Lindsey Stirling, Piano Guys Help with Miracle Conversion Story

Lindsey Stirling, Piano Guys Help with Miracle Conversion Story

Lindsey Stirling, Piano Guys Help with Miracle Conversion Story
(Image via

(From; By Christopher D. Cunningham)

In January of 2015, some of the most talented living LDS musicians filed into a nondescript Institute building in Orem, Utah. Lindsey Stirling, Jon Schmidt, Marshall McDonald, all came to witness the culmination of a long string of miracles.

Matt Janovsky, a Pittsburgh native and extraordinary violinist, was being baptized, and Steven Sharp Nelson, the cellist of the Piano Guys, would be performing the honors.

Matt’s conversion story begins with what he describes as a miracle.

God Knows Us, Even in Dorm Rooms

Lindsey Stirling, Piano Guys Help with Miracle Conversion Story
Dorms at the University of Pittsburgh-Johnstown, where Matt Janovksy experienced a miracle. (Image via

In early December 2012, Matt studied pre-med in at the University of Pittsburgh-Johnstown.

The weather was too warm for snow and ice, but too cold to do anything outside but walk between classes. And the persistent drizzling refused to break into a full-hearted storm. It was lonely weather, perfect for studying, I suppose, if only Matt could focus on his chemistry book.

But Matt could only trudge through the study material for the classes he was on the brink of failing. Years ago he had stopped attending St. Mary our Lady of Guadalupe Church and gave up his position as an altar server. 

His YouTube playlist ticking along in the background, Matt rued the irony that while the loss of the church had felt so subtle at the time, now he longed desperately for its peace, its community.

Matt felt alone, lost, anxious, forgotten. He threw his book onto the ground. “I can’t do this anymore,” he said to no one. But screaming to himself reminded Matt of Who he used to speak to when he was alone. He turned his computer off and did something he had not done in years—pray.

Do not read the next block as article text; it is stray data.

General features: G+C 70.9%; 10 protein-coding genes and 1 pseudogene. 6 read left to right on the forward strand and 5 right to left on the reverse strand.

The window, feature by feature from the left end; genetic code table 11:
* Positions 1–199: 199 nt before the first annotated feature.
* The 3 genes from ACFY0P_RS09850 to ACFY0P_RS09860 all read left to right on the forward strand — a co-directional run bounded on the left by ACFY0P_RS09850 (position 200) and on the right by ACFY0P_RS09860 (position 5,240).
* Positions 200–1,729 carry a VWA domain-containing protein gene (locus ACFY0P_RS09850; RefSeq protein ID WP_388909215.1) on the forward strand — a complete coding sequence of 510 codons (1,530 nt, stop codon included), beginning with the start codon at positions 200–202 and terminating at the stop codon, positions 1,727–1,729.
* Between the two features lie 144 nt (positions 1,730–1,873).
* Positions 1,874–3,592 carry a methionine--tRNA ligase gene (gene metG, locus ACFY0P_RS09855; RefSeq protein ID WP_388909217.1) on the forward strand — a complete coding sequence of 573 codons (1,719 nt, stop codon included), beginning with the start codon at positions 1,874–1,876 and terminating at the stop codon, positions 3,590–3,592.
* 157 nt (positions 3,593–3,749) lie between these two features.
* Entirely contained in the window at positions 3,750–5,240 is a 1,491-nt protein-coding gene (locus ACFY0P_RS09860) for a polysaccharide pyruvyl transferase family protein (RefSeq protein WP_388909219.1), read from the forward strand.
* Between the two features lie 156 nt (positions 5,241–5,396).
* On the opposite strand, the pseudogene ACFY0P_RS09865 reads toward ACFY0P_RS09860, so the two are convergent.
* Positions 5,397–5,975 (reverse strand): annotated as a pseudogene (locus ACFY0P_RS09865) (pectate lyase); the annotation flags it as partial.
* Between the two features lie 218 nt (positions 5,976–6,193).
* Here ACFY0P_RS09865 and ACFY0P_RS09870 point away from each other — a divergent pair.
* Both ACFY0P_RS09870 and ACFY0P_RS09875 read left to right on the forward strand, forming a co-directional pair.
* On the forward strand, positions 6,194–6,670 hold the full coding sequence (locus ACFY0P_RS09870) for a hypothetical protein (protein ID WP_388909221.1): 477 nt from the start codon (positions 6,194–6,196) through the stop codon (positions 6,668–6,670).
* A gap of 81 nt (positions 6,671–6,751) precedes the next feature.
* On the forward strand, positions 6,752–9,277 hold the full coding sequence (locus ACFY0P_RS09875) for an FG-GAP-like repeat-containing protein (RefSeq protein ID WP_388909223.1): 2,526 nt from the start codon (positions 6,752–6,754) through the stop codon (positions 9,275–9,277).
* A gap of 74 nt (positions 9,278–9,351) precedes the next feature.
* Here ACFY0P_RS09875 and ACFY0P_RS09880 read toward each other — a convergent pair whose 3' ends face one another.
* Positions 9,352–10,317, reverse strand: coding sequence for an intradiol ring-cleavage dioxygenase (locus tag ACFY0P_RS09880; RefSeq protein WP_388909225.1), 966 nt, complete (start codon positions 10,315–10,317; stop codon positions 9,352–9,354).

Matt surrendered himself to the Lord, and in that little dorm room in that little town in Pennsylvania holiness communed with the ordinary.

Today Matt struggles to remember the precise words of the prayer, since what he communicated was more guttural, more conceptual than linguistic.

But Matt tries to reconstruct what he meant in that prayer on that sacred evening. “I know I haven’t been there for you, and I know I haven’t been the best I can be, but I’m lost right now. I don’t know what to do, or how to get out of this situation. Please help me, show me the way and I will follow you.”

His sleeping computer sprang to life, and this song began to play.

As Matt listened to the remarkable song by a group he had never heard of, he felt as though his prayer had been heard. And a conviction solidified that he needed to pursue music and that if he were faithful everything would work out.

Did an angelic hand reach down from heaven and start the music, or did Matt simply bump his computer that autoplayed a related video?

I’m not sure it matters if this was a sudden broad miracle or a subtle placement of all the right pieces for a young man’s heart to be softened. But for the first time since he left his Catholic faith, Matt Janovsky was on the path to God.

A Fan Becomes a Friend

A Fan Becomes a Friend
Matt Janovsky meets Lindsey Stirling whose inspirational words would help him on his journey to the Church. (Image via

Matt left his dorm that day with two convictions. First he needed to return to church, to rebuild the relationship with God that he had abandoned. But while Matt felt the need to refocus on his faith, he felt the opposite toward his education.

Matt decided that it was time for a career shift. He abandoned pre-med to pursue violin performance.

Over the next months, Matt began attending mass, both at a church near his university and at the church he had grown up in when he visited his home. But Matt says, “I never felt like I was truly building the relationship I wanted with God.”

Just as Matt was beginning to refocus his career on his work as a violinist, Lindsey Stirling’s career as the weirdest, most popular violin player around was just starting to gain traction. Matt noticed.

When Matt talks about Lindsey, he starts to ramble like the fanboy he very much is, “I saw her on YouTube and immediately loved the whole idea of what she does. I never thought in a million years I would ever meet her.”

He reached out to her on her web page, at a time when she could still respond to fans’ emails. He began playing covers of Lindsey’s music. And she told Matt that she enjoyed them.

So when Lindsey went on her first ever tour and made a stop in Pittsburgh, Matt was there with a VIP ticket.  He later became an admin for Lindsey’s Facebook fan page and as a result, became acquainted with her sister, Jennifer, who worked as Lindsey’s assistant.

Later that year, Matt went out to Utah to see one of Lindsey’s shows at Saltair and meet with many of the friends he had made from around the world on the Facebook page.

The next day Jennifer invited Matt to come to fast and testimony meeting with her before his flight back to Pennsylvania.

When he walked in a few people welcomed him, but Matt felt a little surprised that anyone would even know that he was visiting. In fact, when you talk to Matt about his conversion story one word comes up over and over again: community. Even in one hour he recognized that this was the opposite of the loneliness he felt in that dorm room.

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